MSC Leans Away From Maersk’s Decarbonization Plan

The world’s number-two ocean liner, Mediterranean Shipping Company (MSC), under it’s new boss, former Maersk COO, Soren Loft, released a statement on Friday, where Loft supported the industry-backed $2 per tonne bunker levy, rather than Maersk’s bold new decarbonization plan of $450 per tonne bunker fuel.

Read About It: Maersk’s Decarbonization Proposal: $450 Per Tonne Bunker Tax

MSC Leans Away From Maersk's Decarbonization Plan
Soren Loft: CEO, MSC | Image Via:

On one hand, Maersk’s CEO, Soren Skou believes that options like green-methanol and ammonia are the future fuel for the shipping industry, backed by this idea, they have even ordered Maersk’s first methanol-powered vessel, which would be delivered in 2023. On the other hand, Toft suggests that scalable future alternatives simply do not currently exist, and that, they should focus on improving supply-chain and technical issues.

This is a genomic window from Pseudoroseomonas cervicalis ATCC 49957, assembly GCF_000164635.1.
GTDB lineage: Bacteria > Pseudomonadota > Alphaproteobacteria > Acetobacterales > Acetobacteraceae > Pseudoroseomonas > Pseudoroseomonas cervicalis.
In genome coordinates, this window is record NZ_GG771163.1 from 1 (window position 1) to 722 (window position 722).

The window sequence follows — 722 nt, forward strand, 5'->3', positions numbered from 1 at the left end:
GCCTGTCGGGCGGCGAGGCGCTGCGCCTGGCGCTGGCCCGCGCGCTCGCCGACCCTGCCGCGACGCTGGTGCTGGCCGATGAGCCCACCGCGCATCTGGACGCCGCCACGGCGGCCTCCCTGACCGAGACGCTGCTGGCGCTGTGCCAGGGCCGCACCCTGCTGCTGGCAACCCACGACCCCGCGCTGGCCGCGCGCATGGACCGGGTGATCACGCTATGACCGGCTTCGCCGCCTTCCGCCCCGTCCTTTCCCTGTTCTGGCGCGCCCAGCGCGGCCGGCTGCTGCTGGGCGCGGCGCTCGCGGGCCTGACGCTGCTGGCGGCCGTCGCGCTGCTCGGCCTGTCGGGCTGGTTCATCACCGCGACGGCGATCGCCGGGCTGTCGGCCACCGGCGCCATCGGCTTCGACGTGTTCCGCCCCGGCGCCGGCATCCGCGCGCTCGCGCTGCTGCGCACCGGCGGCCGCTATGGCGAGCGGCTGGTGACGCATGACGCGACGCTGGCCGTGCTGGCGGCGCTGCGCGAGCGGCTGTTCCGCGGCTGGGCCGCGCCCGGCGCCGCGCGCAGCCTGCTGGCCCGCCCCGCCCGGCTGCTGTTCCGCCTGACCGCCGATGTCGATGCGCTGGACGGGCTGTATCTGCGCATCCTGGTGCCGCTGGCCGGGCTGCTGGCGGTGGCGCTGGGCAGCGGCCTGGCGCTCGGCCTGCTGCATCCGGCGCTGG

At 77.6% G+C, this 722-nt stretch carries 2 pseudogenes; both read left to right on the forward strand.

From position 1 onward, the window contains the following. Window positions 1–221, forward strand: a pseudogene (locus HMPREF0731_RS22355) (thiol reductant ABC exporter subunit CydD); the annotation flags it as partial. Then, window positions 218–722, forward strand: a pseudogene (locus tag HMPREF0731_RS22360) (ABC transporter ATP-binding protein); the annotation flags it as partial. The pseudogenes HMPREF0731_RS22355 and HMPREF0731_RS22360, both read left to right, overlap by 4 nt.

The two 2M Alliance partners have their roadmaps set, which are totally contrary to one another. While MSC is ambitiously scaling up its fleet, and is on its way of replacing Maersk as the world’s number-one ocean liner. Maersk’s focus is currently centered around sustainability.

Read: MSC To Overtake Maersk As The World’s Largest Container Line

The International Chamber of Shipping (ICS) backed proposal suggests to levy a minimal amount of $2 per tonne levy, on marine fuel purchased by the shipping companies. Considering the current global bunker fuel volume, which stands at approximately $250 million per year, this levy would generate approximately $5 billion, over a 10 year period. This fund, would then be used to set up an International Maritime Research and Development Board (IMRB), and an IMO GHG Reduction Research and Development Programme. This proposal is backed by the majority of shipping bodies and companies.

The ICS backed levy would be generating solutions for the maritime industry, by the next decade. While Skou has called out to IMO, to implement a steep carbon tax by the second half of the 2020s.

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